(Author : Julie Cruz)
As Chancellor Angela Merkel urges European leaders to accept austerity, German shoppers have had enough of it from Aldi.
The creator of the no-label hard discounting model, Aldi is finding that low prices alone are no longer enough to win customers in its domestic market, for whom bright, tidy shops and a wide choice of brands are growing in importance.
“German shoppers are just like anyone else, they do want an attractive store, as well as efficiency and low prices,” said Bryan Roberts, an analyst at Kantar Retail in London. If Aldi wants “to do more than just tread water, they’re going to have to put a bit more resource into making the stores more attractive.”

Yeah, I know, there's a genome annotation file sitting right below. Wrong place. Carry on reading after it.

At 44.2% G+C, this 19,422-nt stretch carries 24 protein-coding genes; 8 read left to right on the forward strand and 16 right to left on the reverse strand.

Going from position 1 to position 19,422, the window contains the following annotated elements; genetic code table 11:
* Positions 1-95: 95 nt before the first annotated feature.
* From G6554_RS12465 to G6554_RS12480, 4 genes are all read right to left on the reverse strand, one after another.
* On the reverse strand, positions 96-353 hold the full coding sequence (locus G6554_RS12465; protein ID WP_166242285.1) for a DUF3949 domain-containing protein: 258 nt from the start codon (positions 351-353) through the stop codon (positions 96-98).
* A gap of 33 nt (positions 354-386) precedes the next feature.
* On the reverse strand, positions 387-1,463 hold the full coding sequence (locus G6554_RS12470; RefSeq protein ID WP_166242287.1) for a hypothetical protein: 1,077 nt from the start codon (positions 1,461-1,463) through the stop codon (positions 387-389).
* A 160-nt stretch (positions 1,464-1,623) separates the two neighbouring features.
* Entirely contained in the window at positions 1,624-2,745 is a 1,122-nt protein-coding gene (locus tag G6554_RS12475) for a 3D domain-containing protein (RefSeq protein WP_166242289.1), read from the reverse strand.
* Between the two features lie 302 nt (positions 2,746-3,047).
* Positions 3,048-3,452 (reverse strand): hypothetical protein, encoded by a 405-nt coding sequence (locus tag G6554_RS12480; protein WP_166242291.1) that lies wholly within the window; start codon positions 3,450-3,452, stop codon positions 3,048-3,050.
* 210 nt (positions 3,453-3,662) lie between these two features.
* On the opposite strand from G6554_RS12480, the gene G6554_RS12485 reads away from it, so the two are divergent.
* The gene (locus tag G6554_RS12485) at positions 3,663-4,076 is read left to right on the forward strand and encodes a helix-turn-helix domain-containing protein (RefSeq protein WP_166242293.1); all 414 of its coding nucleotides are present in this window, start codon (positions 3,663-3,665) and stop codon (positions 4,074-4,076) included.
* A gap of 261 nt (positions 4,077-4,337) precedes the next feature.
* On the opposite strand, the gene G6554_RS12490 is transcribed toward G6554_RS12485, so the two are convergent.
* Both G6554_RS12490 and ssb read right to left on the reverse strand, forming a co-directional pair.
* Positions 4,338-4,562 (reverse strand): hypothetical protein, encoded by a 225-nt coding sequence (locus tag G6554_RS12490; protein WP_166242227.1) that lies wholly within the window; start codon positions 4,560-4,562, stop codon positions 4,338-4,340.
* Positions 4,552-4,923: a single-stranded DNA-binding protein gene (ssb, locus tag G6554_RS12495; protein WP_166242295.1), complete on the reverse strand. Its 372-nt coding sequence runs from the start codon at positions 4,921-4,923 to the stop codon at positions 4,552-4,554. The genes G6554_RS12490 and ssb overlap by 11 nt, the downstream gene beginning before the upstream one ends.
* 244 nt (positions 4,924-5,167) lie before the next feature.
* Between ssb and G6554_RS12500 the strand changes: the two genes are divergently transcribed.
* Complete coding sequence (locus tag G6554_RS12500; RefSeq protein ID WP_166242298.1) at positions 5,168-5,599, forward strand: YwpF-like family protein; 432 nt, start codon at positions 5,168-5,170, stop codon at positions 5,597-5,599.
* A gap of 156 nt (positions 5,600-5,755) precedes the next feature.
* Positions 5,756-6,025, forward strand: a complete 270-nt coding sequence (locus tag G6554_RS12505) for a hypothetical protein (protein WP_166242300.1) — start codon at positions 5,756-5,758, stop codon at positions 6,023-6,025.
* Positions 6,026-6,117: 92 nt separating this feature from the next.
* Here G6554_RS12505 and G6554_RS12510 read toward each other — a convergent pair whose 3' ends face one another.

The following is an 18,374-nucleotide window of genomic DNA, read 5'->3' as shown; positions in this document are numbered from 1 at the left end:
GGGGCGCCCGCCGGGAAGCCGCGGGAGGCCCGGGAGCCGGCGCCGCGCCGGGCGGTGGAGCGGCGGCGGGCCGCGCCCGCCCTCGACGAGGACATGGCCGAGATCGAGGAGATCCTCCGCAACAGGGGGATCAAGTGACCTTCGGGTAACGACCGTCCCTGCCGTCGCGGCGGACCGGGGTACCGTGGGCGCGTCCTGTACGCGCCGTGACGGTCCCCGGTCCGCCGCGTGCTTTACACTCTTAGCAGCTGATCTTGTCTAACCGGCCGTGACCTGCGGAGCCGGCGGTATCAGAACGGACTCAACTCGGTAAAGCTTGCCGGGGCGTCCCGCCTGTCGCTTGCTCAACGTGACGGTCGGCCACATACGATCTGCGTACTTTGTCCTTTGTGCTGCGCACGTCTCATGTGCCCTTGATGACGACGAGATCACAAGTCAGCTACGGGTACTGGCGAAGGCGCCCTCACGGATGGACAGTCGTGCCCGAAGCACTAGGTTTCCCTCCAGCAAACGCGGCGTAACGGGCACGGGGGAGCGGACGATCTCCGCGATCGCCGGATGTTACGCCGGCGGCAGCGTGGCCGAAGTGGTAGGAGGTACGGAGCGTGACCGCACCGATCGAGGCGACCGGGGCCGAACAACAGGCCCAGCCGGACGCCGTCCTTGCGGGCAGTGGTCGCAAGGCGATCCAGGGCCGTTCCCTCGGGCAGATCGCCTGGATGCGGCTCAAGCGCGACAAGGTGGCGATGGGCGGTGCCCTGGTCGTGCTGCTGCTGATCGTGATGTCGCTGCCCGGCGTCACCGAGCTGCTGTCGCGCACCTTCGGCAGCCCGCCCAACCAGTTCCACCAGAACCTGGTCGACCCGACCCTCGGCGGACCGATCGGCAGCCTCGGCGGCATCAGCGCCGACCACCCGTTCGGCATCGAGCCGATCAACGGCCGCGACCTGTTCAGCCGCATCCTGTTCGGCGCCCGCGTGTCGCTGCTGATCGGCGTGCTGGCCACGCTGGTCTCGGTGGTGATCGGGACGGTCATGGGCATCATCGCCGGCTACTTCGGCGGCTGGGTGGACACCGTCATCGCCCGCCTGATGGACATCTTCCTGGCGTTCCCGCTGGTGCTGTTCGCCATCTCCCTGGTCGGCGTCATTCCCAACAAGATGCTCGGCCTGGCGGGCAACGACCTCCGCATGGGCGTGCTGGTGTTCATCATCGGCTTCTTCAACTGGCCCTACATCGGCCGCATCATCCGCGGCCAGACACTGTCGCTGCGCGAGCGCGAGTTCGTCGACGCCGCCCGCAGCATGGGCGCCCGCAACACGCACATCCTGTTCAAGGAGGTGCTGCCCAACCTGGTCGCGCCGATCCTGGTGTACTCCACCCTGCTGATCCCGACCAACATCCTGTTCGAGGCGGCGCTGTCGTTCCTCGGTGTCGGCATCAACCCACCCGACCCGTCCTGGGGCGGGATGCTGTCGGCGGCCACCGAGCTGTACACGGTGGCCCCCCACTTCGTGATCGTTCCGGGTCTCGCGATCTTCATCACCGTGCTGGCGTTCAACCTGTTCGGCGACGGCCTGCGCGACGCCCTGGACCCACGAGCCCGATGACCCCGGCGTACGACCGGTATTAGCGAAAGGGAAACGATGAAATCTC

Aldi’s share of the 171 billion-euro ($224 billion) German grocery market has stagnated over the past five years, trailing gains by competitors such as Rewe Group. While its U.K. stores have become a thorn in the side of Tesco Plc (TSCO) and its Trader Joe’s chain is mounting a challenge to Whole Foods Market Inc. (WFM) in the U.S., the discounter is under pressure at home as affluent Germans seek better quality.